Fruitcake

Fruitcake

There has perhaps never been a dessert that has received as bad a rap as fruitcake. Late night icon Johnny Carson once joked that there was only one of them in the world and that it simply gets passed from house to house. A tradition during the holidays, some people adore it while others graciously accept it, then quickly discard it when nobody is watching. Either way, it has made quite the impression on all of us.

The history of fruitcake goes all the way back to the ancient Romans, where recipes describe a cake made with honey, spices, nuts, raisins and other assorted dried fruit. It was popular throughout Europe during the Middle Ages as well as with the early American colonists who were fond of preserving fruit with sugar. Today, it is popular in countries across the globe, although most only eat it during the holiday season.

So… the name sounds innocuous enough and, hey, what could be so bad about a cake with fruit in it? Well, you probably won’t be surprised to find that not everyone is fruitcake-friendly. Those that abhor it like to point out that they are suspicious of its invinvibility, and it is true that a fruitcake can last a very long time without going bad. A piece from 1878 was sampled by Jay Leno on The Tonight Show in 2003, one-hundred and twenty-five years after being baked. Speaking of which, some of you may remember a frequent and beloved guest of the show named Marie Rudisill, better known as The Fruitcake Lady.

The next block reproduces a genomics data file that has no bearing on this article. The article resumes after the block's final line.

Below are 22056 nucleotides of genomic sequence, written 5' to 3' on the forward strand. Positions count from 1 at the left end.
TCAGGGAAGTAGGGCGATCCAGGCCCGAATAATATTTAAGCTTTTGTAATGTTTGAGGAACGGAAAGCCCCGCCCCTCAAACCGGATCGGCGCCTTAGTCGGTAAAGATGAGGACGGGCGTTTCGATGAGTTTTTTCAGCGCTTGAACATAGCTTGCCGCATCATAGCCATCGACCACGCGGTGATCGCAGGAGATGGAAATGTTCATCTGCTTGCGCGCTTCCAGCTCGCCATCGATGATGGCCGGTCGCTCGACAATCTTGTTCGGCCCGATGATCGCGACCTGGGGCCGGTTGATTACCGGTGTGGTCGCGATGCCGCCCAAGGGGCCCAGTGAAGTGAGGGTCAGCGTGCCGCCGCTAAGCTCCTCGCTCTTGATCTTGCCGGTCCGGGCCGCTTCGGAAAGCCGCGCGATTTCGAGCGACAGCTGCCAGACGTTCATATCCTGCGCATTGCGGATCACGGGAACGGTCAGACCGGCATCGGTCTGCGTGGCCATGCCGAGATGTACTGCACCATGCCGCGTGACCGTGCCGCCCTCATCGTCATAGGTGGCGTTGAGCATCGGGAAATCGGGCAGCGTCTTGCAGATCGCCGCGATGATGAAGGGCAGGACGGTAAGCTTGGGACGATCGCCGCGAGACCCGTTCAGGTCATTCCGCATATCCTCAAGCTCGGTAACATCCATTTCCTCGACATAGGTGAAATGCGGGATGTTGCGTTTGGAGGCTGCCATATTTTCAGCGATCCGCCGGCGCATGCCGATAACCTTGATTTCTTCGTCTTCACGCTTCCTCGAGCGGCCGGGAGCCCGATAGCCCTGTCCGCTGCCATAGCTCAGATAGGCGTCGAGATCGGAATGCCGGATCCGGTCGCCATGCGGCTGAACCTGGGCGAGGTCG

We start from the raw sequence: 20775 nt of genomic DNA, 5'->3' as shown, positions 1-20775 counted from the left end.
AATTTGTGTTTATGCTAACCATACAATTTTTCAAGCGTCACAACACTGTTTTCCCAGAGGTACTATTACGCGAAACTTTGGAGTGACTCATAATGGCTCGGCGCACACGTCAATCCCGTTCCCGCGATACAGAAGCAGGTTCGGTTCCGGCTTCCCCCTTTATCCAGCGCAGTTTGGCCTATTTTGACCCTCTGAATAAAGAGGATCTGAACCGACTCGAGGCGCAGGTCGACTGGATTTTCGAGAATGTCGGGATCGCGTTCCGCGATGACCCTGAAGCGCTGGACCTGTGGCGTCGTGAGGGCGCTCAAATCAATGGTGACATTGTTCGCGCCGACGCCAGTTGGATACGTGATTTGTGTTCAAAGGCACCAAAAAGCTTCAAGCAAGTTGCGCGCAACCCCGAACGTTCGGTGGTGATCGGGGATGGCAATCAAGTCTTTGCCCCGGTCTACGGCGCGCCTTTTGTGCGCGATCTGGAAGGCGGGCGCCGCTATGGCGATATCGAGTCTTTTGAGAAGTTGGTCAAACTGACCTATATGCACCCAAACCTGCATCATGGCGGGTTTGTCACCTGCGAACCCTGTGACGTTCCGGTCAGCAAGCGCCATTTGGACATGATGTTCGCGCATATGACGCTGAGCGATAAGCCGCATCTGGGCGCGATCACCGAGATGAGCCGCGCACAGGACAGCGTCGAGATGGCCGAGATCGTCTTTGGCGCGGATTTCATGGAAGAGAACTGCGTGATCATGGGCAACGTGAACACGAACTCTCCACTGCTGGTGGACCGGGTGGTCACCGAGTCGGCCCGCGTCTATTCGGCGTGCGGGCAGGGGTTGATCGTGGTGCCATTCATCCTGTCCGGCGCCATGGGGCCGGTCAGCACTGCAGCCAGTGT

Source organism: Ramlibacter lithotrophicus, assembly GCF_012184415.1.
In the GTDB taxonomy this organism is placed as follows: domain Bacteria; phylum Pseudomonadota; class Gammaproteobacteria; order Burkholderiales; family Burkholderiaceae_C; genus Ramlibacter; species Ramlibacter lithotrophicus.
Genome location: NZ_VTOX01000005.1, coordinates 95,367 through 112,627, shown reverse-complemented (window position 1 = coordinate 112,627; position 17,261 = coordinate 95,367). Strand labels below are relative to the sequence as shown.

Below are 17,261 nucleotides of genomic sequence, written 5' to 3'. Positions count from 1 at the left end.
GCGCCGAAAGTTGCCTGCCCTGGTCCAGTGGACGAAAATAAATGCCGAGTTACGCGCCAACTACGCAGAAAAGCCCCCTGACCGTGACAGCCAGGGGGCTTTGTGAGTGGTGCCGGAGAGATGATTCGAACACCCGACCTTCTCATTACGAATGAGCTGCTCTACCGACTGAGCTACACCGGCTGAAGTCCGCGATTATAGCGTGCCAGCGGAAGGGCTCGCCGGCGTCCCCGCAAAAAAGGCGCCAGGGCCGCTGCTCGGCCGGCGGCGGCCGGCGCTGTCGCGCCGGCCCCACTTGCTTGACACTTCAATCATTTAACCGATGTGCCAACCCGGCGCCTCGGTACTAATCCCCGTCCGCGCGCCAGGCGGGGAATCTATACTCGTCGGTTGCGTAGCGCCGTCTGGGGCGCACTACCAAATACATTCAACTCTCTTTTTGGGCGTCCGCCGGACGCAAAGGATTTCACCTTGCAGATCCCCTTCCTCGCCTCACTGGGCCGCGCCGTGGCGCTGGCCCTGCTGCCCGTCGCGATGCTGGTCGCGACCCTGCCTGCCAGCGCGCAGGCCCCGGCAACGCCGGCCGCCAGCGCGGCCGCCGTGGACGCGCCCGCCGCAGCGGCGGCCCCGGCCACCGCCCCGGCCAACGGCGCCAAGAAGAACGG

Fans of the dessert insist that the flavor only improves over time. Fruitcakes owe this amazing longevity to a couple of factors. First, the fruit itself is heavily candied to ensure it won’t spoil. Also, in many recipes, the final touch is dousing said cake with liberal amounts of brandy or other liqueurs which acts as a preserving agent. Some even keep fruitcakes wrapped in linen soaked in brandy to help with its bid for immortality.

Recently, a slice of fruitcake that was served at the royal wedding of Will and Kate in 2011 was auctioned off for the princely sum of $7,500. Sure, that’s a pretty special cake but, historical significance aside, it proves that fruitcake is a luxury, fit for a future king, and it isn’t going anywhere, anytime soon. In fact, it might just outlast us all.

Are you someone that is fond of fruitcake, or do you think it is horrific and best used as a doorstop? We hope you’ll take a moment to share your deeply-held thoughts on this infamous confection, for better or worse, with all of us in our comments section below.

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